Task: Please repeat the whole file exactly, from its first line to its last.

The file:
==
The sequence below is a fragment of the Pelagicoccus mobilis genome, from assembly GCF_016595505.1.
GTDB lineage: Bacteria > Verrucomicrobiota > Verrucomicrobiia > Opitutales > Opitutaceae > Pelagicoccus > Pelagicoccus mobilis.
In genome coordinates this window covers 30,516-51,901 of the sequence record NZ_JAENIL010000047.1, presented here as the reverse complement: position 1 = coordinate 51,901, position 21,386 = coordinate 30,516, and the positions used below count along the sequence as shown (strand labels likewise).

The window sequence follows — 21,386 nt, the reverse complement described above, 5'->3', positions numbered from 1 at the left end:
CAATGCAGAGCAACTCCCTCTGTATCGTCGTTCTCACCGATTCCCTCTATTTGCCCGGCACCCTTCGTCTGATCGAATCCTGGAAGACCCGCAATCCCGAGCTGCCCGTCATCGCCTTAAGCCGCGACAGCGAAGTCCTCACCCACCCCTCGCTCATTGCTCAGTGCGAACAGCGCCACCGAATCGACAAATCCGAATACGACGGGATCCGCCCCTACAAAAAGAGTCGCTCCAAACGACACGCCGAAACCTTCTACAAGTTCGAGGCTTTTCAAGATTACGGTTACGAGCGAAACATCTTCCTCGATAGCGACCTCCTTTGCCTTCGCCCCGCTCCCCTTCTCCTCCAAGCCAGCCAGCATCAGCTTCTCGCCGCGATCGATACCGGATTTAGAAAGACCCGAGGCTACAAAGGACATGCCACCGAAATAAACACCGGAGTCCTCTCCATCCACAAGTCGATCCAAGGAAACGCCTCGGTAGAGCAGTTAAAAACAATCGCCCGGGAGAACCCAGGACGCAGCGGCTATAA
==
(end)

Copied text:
The sequence below is a fragment of the Pelagicoccus mobilis genome, from assembly GCF_016595505.1.
GTDB lineage: Bacteria > Verrucomicrobiota > Verrucomicrobiia > Opitutales > Opitutaceae > Pelagicoccus > Pelagicoccus mobilis.
In genome coordinates this window covers 30,516-51,901 of the sequence record NZ_JAENIL010000047.1, presented here as the reverse complement: position 1 = coordinate 51,901, position 21,386 = coordinate 30,516, and the positions used below count along the sequence as shown (strand labels likewise).

The window sequence follows — 21,386 nt, the reverse complement described above, 5'->3', positions numbered from 1 at the left end:
CAATGCAGAGCAACTCCCTCTGTATCGTCGTTCTCACCGATTCCCTCTATTTGCCCGGCACCCTTCGTCTGATCGAATCCTGGAAGACCCGCAATCCCGAGCTGCCCGTCATCGCCTTAAGCCGCGACAGCGAAGTCCTCACCCACCCCTCGCTCATTGCTCAGTGCGAACAGCGCCACCGAATCGACAAATCCGAATACGACGGGATCCGCCCCTACAAAAAGAGTCGCTCCAAACGACACGCCGAAACCTTCTACAAGTTCGAGGCTTTTCAAGATTACGGTTACGAGCGAAACATCTTCCTCGATAGCGACCTCCTTTGCCTTCGCCCCGCTCCCCTTCTCCTCCAAGCCAGCCAGCATCAGCTTCTCGCCGCGATCGATACCGGATTTAGAAAGACCCGAGGCTACAAAGGACATGCCACCGAAATAAACACCGGAGTCCTCTCCATCCACAAGTCGATCCAAGGAAACGCCTCGGTAGAGCAGTTAAAAACAATCGCCCGGGAGAACCCAGGACGCAGCGGCTATAA